Why You Should Take Care of Your Teeth if You Have a Predisposition to Arthritis

Anyone with a higher likeness of developing rheumatoid arthritis might want to ensure they’re extra diligent with their flossing. Studies have shown a link between rheumatoid arthritis and periodontal (gum) disease, and that patients who have one of the conditions often times develop the other as well.

Both conditions have to do with inflammation in the body (with women being more likely to develop rheumatoid arthritis than men). The culprit that binds both conditions together is a type of bacteria found in both the mouth and the fluid surrounding the kneecap (called synovial fluid). The enzyme secreted by the bacteria found in the mouth enters the bloodstream and then settles in the fluid (which can then lead to the onset of arthritis).

The main way to prevent this bacteria from colonizing in your mouth is to be proactive. Take good care of your teeth and maintain positive oral health routines: floss and brush regularly and keep up with your dental check ups.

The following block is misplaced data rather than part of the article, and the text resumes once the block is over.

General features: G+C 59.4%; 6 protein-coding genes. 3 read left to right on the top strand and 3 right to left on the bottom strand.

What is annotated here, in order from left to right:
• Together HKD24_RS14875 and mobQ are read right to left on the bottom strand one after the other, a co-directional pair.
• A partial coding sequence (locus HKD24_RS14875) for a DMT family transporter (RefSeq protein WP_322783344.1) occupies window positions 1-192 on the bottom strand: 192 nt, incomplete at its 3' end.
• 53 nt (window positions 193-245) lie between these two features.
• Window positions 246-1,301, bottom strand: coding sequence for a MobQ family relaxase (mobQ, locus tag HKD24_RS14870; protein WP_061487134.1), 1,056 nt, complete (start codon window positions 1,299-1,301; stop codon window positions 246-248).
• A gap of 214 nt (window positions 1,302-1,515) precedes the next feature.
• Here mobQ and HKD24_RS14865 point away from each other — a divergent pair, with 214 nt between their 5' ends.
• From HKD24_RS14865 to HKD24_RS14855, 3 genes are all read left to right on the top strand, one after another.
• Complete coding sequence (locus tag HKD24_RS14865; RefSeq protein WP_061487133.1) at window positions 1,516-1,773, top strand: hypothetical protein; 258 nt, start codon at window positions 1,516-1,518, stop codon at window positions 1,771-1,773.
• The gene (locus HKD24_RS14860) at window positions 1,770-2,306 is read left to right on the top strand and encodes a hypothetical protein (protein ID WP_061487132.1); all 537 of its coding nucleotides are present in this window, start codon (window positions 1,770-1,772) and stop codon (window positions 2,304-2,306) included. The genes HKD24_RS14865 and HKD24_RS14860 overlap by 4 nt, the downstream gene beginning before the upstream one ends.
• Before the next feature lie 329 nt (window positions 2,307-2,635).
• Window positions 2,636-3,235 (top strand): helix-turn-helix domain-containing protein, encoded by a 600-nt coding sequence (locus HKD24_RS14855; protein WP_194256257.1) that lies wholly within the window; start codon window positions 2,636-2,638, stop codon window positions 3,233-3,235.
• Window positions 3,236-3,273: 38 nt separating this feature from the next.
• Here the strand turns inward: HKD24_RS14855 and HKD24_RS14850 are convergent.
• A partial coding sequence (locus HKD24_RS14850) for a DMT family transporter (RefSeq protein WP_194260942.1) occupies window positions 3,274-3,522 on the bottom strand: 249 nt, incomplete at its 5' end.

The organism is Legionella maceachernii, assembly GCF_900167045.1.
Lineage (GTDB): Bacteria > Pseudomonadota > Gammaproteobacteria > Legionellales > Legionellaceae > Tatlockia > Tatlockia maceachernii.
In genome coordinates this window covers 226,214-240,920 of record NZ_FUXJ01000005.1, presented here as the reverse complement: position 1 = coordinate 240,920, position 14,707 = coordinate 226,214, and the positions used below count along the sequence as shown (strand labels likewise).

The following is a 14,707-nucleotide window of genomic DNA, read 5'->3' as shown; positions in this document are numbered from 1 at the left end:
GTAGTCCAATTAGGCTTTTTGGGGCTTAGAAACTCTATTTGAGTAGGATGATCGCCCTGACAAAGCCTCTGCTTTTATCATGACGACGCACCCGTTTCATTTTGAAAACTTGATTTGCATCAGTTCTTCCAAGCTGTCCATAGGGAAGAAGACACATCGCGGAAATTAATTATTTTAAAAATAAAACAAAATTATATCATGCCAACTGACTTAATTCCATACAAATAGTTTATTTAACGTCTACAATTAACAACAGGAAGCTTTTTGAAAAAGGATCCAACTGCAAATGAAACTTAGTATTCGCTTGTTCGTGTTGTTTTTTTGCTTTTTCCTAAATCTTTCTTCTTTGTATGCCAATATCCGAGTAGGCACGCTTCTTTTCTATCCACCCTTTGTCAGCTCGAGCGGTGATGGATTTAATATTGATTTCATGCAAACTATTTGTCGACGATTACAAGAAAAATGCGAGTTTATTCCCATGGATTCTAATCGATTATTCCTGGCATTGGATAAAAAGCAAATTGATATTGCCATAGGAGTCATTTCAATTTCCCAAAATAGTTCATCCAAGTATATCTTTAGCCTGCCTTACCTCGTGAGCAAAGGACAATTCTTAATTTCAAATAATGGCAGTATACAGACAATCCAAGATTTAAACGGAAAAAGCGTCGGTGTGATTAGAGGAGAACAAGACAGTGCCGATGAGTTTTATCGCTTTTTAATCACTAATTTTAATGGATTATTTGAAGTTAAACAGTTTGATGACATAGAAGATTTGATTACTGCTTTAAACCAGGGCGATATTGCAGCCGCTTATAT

Some other things you can do are:

1) Increase your fatty acid intake with omega fish oil supplements (which help reduce inflammation),

2) Completely cut out smoking, and

3) Make sure you’re at a healthy weight for your body type.

If you’d rather boost your fatty acid intake naturally, here are some foods you can incorporate into your diet more often:

  • fish (like salmon and tuna),

  • eggs

  • peanut butter.

Here are some additional sources for more information:

 

http://www.dailyrx.com/periodontal-disease-and-rheumatoid-arthritis-may-be-linked

http://www.livescience.com/21176-gum-disease-and-knee-arthritis.html

http://www.arthritis.org/living-with-arthritis/comorbidities/gum-disease/ra-and-gum-disease.php

http://www.everydayhealth.com/rheumatoid-arthritis/the-link-between-gum-disease-and-rheumatoid-arthritis.aspx